In Italy, if you want to point out someone’s stupidity, you might refer to their chicken sized brain. Very unfair as, far from stupid, chickens have also been gifting us for thousands of years with meat that is beloved by most and with the PERFECT food : the egg. Think about it: the egg is the source of life and, in the kitchen, is one of the most versatile items. It can be used for airy meringues or rich custards; mixed with oil or water it creates an array of sauces; it imparts flavour and substance to anything from drinks to breads; it makes pastries shine and it can be fried, roasted, baked, fermented and pickled. You get my point.
Chickens are the most common bird and in excess of 24 billion of them are walking the planet – and that is without counting those chickens that are raised (and killed) for meat consumption.
As a child, every Summer in the country, I would beg the nearby farmer’s kids to let me climb the chicken coop ladder to go retrieve eggs – they probably couldn’t quite understand the attraction of what was, to them, a chore, but obliged this nerdy city kid. The characteristic stench was overpowering – we had to crawl in and slide our little hands under the chicken butts to find our treasure which was warm and dirty and strangely comforting. Once scrubbed clean, I would poke a little hole in the shell, insert a straw and suck until the powerful taste of the yolk would send me into fits of delight. The word salmonella hadn’t entered my vocabulary yet but I never got sick. To this day, the taste of yolk is one of my favourite food profiles. Which might explain why I have always been so in love with custards – silky and rich and…eggy.
I am the self-proclaimed Queen of custards. I started making them as an after school snack, experimenting with adding chocolate or espresso since I was 8, and there isn’t a custard I haven’t mastered.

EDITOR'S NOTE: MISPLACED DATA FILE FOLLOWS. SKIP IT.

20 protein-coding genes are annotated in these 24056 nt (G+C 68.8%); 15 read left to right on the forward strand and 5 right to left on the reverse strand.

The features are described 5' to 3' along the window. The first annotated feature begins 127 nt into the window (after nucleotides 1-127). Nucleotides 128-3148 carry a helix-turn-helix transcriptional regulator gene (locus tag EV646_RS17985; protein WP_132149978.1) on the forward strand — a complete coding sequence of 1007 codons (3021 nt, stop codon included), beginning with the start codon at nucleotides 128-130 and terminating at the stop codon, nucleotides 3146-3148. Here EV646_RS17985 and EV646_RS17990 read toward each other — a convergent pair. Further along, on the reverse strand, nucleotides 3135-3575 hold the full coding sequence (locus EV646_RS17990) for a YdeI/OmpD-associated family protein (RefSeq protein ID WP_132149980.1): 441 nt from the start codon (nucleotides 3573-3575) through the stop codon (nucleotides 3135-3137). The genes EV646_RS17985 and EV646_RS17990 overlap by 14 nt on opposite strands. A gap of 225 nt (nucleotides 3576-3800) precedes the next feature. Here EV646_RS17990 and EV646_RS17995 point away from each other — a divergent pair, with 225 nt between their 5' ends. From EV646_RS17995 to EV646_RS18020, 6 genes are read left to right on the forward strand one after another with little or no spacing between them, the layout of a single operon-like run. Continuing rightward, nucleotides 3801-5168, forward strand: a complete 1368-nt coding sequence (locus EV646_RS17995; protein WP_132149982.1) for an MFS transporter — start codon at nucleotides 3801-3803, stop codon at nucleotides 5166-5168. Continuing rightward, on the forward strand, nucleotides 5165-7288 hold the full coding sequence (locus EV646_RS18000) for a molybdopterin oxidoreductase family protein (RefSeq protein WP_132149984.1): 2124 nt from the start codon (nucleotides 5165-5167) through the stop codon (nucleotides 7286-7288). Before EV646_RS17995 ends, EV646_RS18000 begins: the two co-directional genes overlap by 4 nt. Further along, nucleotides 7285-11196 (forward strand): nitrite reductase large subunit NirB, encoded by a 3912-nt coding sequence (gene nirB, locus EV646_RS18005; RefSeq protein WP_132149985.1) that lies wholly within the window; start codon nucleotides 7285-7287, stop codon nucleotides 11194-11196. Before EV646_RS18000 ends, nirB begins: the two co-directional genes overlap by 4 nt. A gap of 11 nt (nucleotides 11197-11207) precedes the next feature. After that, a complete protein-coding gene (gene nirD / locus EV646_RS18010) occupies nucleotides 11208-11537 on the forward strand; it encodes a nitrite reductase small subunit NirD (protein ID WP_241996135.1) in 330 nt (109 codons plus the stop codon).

One of the easiest custards to make is Crema Catalana, a Spanish recipe heading from Cataluna, most likely invented by the local Jewish community. It’s often lumped in with creme brulee but, while both are custards, Crema Catalana is heavily scented with cinnamon and lemon and it’s not baked but chilled. I made Crema Catalana for years at the restaurant and here is my personal, foolproof, recipe.
Lately, I have been considering getting a few chickens. I live in a semi-rural area where chickens, goats, donkeys and horses are allowed. I would love to be able to scramble eggs in the morning just retrieved from under a chicken butt but the truth is, the chickens probably wouldn’t survive Ottie and Portia’s criminal fascination with birds. So a goat might make an appearance in my yard instead – it’a cheap form of lawn mowing and, if I get the hang of milking, you might be cursed with a string of goat milk/yogurt and cheese recipes. We’ll see.
RECIPE – Yields 6/8 servings
1 liter/1 quart full fat milk
50 g sugar/3.5 tablespoons sugar (plus more for the caramelization)
40 g/2.5 tablespoons cornstarch
Peel of half a lemon
Peel of half an orange
1 large cinnamon stick or 2 small ones
6 egg yolks
1. Place the milk, cinnamon, orange and lemon peel in a pot. Bring to a simmer, turn the heat off and let sit for one hour. Remove cinnamon sticks and peels.
2. Beat the yolks with the sugar and cornstarch in a pot until well combined and light. Add the milk, heat on medium heat and whisk constantly until the mixture starts to thicken.
3. Strain the custard through a sieve into a pitcher. Pour the content into 6 ramekins, cover and refrigerate for 6 hours or overnight.
4. When ready to serve, sprinkle each crema with a thick coating of sugar. Using a kitchen blowtorch, caramelize the sugar. If you don’t have a blowtorch, place the ramekins under the broiler/grill for 30 seconds.
All photos found in the public domain